Head into one of Atlantic Canada’s largest parks this winter and explore a snowy adventure wonderland.

Gros Morne National Park really comes alive in the dead of winter. If you’re looking for some inspiration for cold-weather adventure in Newfoundland & Labrador's signature wilderness, check out these trip ideas:


Skiing & Snowshoeing


Cross-country skiing is one of the big draws to the park during winter. There are more than 50 km of groomed trails, most well-tracked for classic skiing. Beginner trails near the visitor centre are mainly flat, with a few small hills. The Owl Trail is lit until 10:00 p.m. if you are interested in an amazing night ski through the trees.

Trails near the Trout River Pond are groomed for skate skiing and the nearly 15 km of pathways between Wigwam and Stuckless ponds are classic trails that wind through beautiful forested areas. Some trails are loops, while others are one-way (arrange a vehicle pickup at the end).

For untracked trails, Berry Hill to Baker’s Brook harbours nearly 15 km of trails in a system of three loops and a single one-way access path. Two warming shelters provide a comfortable place to rest and prepare to tackle the next trail.

To really leave civilization behind, set up a backcountry ski tour. These range from short day trips to multi-day epics involving ski huts and camping. There are routes designed for the relative newbie, or hard climbs and long downhills for advanced cross-country skiers. The terrain is difficult and even experienced winter backpackers should travel with a group. Novices should consider hiring a professional guide or travelling with experienced companions.

Most trails that are suitable for skiing are also excellent snowshoe paths. If venturing far from groomed trails, be aware of the terrain and the limitations of your gear.

The trails around Shallow Bay are flat and meander through forest and along sand dunes. Don’t be afraid to tackle the more difficult trails mentioned above — if your legs are up for it. Longer, backcountry adventures can be arranged through professional organizations or with a guide.

As beautiful as the area is, it is also heartless when it comes to mistakes. Don’t leave the trails unless you have a guide or are very experienced and familiar with the region. Leave your itinerary with a trusted friend and check in with park officials before you leave and when you return.

Snowmobiling


Gros Morne National Park has been popular with snowmobilers for more than 30 years. Snowmobiling is strictly managed within the park boundary, to ensure minimal impact. Always adhere to the regulations and operate your sled only in designated areas.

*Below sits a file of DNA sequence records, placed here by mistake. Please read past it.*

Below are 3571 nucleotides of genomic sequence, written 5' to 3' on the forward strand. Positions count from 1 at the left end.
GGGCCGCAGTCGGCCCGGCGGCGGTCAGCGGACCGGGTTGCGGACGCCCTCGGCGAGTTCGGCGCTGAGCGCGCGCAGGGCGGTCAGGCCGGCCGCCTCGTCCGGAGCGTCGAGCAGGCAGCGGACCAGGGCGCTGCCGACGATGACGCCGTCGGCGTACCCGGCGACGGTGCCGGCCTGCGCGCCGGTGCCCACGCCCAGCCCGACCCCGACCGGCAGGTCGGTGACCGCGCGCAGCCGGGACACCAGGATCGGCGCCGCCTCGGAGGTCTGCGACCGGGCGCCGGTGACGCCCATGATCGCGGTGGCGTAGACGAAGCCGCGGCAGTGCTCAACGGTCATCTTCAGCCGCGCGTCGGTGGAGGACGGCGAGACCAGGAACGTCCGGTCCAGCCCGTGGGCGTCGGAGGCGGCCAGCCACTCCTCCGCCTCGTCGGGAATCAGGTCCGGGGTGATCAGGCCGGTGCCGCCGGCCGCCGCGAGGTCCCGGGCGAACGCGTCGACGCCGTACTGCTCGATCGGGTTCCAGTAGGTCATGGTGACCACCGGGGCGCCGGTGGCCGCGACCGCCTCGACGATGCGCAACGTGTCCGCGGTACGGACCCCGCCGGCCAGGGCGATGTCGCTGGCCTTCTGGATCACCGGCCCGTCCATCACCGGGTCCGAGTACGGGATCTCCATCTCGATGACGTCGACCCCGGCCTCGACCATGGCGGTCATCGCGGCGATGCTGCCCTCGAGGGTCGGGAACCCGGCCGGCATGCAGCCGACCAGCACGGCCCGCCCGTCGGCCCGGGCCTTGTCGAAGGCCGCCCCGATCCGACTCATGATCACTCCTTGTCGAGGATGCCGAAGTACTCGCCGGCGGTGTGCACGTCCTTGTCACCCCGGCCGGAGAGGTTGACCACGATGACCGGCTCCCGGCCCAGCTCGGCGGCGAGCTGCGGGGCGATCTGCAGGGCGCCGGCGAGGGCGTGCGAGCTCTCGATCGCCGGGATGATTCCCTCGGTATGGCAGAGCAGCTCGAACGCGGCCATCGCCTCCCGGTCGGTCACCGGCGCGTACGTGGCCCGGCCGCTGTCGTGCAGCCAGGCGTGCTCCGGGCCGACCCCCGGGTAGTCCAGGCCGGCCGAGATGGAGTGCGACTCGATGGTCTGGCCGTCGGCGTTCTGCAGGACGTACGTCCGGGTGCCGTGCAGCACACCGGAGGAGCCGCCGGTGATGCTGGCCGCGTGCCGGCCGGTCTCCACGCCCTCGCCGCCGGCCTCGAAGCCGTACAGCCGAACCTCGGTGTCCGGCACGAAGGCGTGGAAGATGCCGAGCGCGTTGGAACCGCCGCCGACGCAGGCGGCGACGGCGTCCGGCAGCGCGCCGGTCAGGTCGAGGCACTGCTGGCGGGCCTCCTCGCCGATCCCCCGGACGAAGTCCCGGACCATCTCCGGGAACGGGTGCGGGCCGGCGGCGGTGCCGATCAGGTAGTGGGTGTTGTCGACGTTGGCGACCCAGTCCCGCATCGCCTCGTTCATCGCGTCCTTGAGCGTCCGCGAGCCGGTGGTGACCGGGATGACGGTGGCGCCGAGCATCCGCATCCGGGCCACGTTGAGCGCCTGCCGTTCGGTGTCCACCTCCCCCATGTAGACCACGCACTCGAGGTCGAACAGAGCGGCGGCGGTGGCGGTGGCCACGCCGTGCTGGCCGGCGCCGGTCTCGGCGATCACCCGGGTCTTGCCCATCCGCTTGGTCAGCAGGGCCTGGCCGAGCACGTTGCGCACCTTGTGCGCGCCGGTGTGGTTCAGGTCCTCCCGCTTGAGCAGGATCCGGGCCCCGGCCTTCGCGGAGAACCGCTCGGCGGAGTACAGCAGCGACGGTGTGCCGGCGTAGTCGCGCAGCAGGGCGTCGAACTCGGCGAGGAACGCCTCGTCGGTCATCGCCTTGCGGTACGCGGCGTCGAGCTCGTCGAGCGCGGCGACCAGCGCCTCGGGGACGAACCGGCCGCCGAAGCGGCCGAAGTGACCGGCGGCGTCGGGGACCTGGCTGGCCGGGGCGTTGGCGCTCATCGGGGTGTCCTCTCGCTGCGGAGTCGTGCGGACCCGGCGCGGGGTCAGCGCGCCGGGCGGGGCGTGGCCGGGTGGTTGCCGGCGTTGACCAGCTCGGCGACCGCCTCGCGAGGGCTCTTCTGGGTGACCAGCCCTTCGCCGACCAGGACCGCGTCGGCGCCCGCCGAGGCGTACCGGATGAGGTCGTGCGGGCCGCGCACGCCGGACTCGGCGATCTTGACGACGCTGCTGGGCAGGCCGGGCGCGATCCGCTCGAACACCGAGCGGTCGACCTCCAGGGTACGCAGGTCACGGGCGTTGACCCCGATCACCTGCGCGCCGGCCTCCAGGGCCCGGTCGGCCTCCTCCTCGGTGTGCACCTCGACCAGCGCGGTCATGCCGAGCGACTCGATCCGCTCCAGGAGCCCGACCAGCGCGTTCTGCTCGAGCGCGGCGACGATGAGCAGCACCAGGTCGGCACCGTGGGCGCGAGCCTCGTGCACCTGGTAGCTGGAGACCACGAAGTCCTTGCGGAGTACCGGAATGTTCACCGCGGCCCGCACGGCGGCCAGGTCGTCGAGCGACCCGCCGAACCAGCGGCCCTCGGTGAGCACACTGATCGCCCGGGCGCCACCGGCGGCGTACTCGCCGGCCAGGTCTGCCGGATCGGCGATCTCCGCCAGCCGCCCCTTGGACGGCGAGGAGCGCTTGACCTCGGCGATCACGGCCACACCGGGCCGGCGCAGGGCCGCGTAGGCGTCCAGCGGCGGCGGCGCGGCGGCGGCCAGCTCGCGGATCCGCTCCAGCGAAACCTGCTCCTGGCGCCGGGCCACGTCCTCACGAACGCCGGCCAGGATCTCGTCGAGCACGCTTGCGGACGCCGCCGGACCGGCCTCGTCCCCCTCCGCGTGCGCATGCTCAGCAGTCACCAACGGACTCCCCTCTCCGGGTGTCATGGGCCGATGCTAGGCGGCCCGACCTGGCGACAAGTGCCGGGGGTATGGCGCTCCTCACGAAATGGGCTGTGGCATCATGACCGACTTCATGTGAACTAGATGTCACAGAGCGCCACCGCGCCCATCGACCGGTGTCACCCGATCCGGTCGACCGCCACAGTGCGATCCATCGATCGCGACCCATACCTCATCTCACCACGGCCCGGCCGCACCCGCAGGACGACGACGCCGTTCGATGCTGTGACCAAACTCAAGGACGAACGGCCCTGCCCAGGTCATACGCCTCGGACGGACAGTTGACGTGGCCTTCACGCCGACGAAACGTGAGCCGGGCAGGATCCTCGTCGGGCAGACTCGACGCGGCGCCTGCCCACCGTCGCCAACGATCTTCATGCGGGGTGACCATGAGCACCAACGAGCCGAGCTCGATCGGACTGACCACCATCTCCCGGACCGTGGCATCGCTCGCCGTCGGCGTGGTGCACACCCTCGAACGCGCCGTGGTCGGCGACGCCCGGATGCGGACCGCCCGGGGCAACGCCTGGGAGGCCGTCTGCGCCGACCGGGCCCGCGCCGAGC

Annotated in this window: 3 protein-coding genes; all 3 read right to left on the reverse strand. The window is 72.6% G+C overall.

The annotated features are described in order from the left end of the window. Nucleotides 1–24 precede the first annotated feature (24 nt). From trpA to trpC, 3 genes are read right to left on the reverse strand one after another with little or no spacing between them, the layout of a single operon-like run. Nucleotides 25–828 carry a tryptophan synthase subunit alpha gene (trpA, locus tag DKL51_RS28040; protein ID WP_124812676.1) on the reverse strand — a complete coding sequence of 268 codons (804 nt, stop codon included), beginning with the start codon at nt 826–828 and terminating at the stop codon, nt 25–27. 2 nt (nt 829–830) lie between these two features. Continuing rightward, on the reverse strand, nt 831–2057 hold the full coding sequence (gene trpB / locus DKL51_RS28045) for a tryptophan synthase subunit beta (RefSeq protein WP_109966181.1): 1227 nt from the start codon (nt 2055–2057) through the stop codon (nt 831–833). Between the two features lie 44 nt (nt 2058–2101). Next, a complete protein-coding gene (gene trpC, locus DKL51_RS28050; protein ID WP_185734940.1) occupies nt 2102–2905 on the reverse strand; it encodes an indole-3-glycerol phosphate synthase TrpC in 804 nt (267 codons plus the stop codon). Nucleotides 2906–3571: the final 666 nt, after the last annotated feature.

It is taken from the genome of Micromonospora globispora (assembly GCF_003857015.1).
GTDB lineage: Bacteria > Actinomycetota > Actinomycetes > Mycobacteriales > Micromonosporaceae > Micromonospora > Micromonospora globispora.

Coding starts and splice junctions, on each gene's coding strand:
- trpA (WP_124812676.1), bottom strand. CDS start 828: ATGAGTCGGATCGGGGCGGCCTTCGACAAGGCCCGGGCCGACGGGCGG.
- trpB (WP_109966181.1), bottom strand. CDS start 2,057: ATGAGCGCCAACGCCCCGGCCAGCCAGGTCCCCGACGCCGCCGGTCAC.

In addition to following the park guidelines, snowmobilers will need either a Resident Snowmobile Operator’s Permit, or a Public/Commercial Snowmobile Operator’s Permit, depending on where they live. You are, of course, expected to have appropriate safety gear and emergency supplies at all times which must include spare fuel, and map and/or a GPS.

Hiking


If the snow hasn’t yet made an appearance, explore the trails on foot. Many have gravel or sand bases, but be prepared for muddy conditions. (In wet weather, plant life is especially fragile; remember to stay on the trails.) The Trout River Pond Trail offers some incredible views of the Narrows, or head up Lookout Trail to the summit of Partridgeberry Hill for the best scenic views in the park. The Berry Head Pond Trail has a boardwalk on the first section and is accessible even in wet weather.

Accommodations


Many of the hotels and other facilities are open year-round; however, for a real adventure, check out the cabins, cottages and chalets. The setting may be rustic, but the facilities are not — most are heated and have a full kitchen. Single travellers on a budget can take advantage of the hostel at Rocky Harbour.

Did You Know?


Gros Morne National Park is the second largest national park in Atlantic Canada and is a UNESCO World Heritage Site. The name of the park comes from Newfoundland’s second-highest peak and translates roughly into “great somber,” reflecting the solitary visage of the mountain.